"The exchanges are the main thing," says layer David Richardson. "The money has gone from the ring. The big punters stay away and the money in the ring goes on to the exchanges. The big firms will survive but the small man is finding it harder and harder."

Campbell explains: "First the pounds 1,000 punters went to Betfair, then the pounds 500 punters, then the pounds 100 punters, and now we're left with the pounds 2 punters."

The problem facing the layers is simple. The big punters have decamped from the ring to Betfair.

The liquidity in the ring has gone, also to Betfair. And finally the margins the on-course bookies bet to have been reduced, again because the bookies now hedge on Betfair and Betdaq, and follow the machine prices "slavishly" says Campbell.

This decline in turnover, and therefore profit, has also had its most visible impact in the falling number of layers standing at run-of-the-mill meetings such as this.

"It's split in half in five years," says Mel Attreed, the only bookie in the second row, the loneliest spot in all of England. "Halved in three years," a colleague interjects. No-one disputes it.

David Richardson, whose pitch is immediately in front of Attreed's, says: "The minimum bet used to be pounds 5. Now it's pounds 2. We used to get monkeys, tons, ponies.

"Now they come up asking for 50p each-way," he adds. As if on cue a punter approaches Richardson's pitch, tentatively scrutinises the prices and asks for pounds 2 on number four. "There we go," says Attreed, chuckling ruefully, point proven.

Not all meetings are grim for on-course bookmakers. Michael Campbell separates his pitches into two categories: the ones at major racecourses like Cheltenham, York or Aintree, and at major meetings, such as Newmarket in July - what he calls his crown jewels, where the job remains "the best in the world" - and those anywhere else, pitches he has been flogging whenever the opportunity arises.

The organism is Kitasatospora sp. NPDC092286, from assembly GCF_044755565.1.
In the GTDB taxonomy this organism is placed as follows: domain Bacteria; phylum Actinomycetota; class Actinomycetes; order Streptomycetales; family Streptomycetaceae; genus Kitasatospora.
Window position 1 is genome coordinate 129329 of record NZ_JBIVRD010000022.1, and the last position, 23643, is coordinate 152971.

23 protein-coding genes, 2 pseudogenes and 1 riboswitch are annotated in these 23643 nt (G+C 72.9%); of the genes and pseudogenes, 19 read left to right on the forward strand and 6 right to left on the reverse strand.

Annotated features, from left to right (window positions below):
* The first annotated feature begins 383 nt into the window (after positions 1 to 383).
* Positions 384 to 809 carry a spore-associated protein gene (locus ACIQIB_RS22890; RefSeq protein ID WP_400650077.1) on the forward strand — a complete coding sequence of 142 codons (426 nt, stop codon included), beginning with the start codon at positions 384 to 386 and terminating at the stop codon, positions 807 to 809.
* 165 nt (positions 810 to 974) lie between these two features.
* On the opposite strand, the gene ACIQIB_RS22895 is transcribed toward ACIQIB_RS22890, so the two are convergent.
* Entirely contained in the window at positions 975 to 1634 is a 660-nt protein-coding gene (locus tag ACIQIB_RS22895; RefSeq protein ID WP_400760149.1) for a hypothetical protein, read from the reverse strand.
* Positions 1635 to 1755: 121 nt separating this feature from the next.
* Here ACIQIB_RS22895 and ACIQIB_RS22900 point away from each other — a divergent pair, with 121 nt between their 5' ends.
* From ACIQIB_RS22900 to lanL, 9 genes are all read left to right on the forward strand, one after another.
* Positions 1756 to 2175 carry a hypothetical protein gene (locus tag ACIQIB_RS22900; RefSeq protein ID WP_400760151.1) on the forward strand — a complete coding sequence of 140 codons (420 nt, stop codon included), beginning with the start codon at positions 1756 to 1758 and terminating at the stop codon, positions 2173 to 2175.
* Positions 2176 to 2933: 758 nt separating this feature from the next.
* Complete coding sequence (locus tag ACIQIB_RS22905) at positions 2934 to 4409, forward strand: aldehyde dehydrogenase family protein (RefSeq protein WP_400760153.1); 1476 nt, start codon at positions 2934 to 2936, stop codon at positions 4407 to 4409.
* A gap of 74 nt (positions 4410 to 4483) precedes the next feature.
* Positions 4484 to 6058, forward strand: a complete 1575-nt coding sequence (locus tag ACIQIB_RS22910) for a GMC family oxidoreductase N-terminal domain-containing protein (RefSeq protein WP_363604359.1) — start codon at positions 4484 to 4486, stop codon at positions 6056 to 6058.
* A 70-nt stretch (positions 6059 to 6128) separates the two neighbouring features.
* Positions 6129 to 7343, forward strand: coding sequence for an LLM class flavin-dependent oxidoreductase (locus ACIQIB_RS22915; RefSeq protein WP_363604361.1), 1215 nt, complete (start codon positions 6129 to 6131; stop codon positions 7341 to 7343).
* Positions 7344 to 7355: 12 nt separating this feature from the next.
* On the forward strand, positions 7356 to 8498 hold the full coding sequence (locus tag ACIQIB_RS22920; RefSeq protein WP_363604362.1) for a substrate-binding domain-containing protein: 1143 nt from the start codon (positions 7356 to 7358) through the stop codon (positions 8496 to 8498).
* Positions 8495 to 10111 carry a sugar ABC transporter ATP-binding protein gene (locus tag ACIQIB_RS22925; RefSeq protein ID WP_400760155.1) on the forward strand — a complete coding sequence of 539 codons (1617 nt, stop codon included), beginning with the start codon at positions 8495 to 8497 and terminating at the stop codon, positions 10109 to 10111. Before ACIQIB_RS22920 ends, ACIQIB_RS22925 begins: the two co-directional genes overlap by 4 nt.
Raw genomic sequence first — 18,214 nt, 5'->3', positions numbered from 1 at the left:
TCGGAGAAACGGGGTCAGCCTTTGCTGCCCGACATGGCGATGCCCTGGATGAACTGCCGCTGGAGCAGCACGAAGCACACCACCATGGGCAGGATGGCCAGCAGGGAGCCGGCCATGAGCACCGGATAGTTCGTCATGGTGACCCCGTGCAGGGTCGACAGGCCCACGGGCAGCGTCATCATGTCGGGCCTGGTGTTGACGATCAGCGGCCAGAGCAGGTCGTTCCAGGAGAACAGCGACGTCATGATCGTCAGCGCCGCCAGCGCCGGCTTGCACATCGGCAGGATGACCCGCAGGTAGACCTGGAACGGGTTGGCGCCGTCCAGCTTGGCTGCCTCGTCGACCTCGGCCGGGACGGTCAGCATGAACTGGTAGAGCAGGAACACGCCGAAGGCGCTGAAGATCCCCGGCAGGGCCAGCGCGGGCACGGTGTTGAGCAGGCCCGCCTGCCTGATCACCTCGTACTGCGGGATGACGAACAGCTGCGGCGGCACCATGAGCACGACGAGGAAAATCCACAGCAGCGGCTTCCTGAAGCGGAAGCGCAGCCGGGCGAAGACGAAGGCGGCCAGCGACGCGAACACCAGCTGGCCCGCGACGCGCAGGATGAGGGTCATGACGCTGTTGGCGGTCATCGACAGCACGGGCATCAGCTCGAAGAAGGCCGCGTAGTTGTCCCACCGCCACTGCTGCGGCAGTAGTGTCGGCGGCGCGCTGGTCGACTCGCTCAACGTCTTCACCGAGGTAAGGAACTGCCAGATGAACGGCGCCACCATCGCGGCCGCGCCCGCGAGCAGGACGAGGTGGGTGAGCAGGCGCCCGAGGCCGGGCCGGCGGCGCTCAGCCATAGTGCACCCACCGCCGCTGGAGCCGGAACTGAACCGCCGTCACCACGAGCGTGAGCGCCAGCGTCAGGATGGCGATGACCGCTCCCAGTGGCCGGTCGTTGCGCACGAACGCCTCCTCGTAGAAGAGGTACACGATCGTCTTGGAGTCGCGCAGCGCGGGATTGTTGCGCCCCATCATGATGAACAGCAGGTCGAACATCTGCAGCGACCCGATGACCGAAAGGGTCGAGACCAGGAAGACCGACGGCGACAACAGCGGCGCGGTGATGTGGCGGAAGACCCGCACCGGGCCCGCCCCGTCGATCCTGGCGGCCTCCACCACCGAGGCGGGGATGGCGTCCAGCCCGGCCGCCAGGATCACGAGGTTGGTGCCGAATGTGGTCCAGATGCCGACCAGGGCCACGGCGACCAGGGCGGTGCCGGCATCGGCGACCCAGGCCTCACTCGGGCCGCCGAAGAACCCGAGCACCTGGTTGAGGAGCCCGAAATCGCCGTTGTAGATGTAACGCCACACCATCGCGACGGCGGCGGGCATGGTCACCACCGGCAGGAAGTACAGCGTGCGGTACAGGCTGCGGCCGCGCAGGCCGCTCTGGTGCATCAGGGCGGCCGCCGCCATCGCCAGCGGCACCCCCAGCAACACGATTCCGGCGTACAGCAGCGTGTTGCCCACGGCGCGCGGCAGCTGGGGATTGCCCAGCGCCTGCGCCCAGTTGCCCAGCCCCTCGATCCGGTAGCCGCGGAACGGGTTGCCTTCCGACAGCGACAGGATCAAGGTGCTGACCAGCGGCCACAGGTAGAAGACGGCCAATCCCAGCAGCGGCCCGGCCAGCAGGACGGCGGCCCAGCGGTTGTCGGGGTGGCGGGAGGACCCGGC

"I've sold pitches at Plumpton, Brighton, Fontwell, Fakenham, Towcester - I could see what was happening and I got out. Pitches are trading much cheaper. I bought a pitch at Lingfield in 2004 for pounds 30k and at the time it was worth every penny, now it wouldn't fetch pounds 6k," Campbell says.

"I paid pounds 25,000 for this pitch in 2003 and there would not be a single meeting where I would take less than 1,000 bets - I just took 21 on the first. The pitch isn't worth tuppence now." He later estimates the pitch as being worth pounds 15,000, but depreciating rapidly. If you fancy getting into the game, offer him that money today and watch how quickly he bites your hand off.

Campbell continues: "The other week I went to Lingfield, a Wednesday I think, and I went on the rails and Suzie [his wife] went on Tatts on her own. On the second race I took nine bets on the rail and Suzie took two on Tatts. In eight races I took 90 bets," he says. Will he be back at Lingfield on Friday? "Shoot me if I am," he says.

His disgust is palpable, but he is too intelligent to give into despair or despondency. Instead he sees an unsustainable business and searches for an exit route. "We're thinking of completely packing it in in winter, do November Cheltenham and come back for Cheltenham in March," he says.

In the end, Campbell has an unusually good day, making pounds 720 profit minus pounds 385 expenses, a brace of favourable late results proving the decisive factor. Thanks to a few meaty bets and pounds 2,200 from Ladbrokes he took pounds 7,500, but that came off a mere 160 bets.

"God knows what will sort this out," he says as he begins dismantling his pitch. "I need to get out of the bad days for my sanity and peace of mind. It's too heartbreaking."

Kempton, Wednesday Blame the weather David Richardson, a sucker for punishment, is back on duty at Kempton the following day. Stranded at the end of the rails, shivering in temperatures which dip below zero by close of play, he is doing an abysmal trade. In the opening five races he takes 49 bets and pounds 500. "It's very quiet tonight," he says. "I think it's the weather."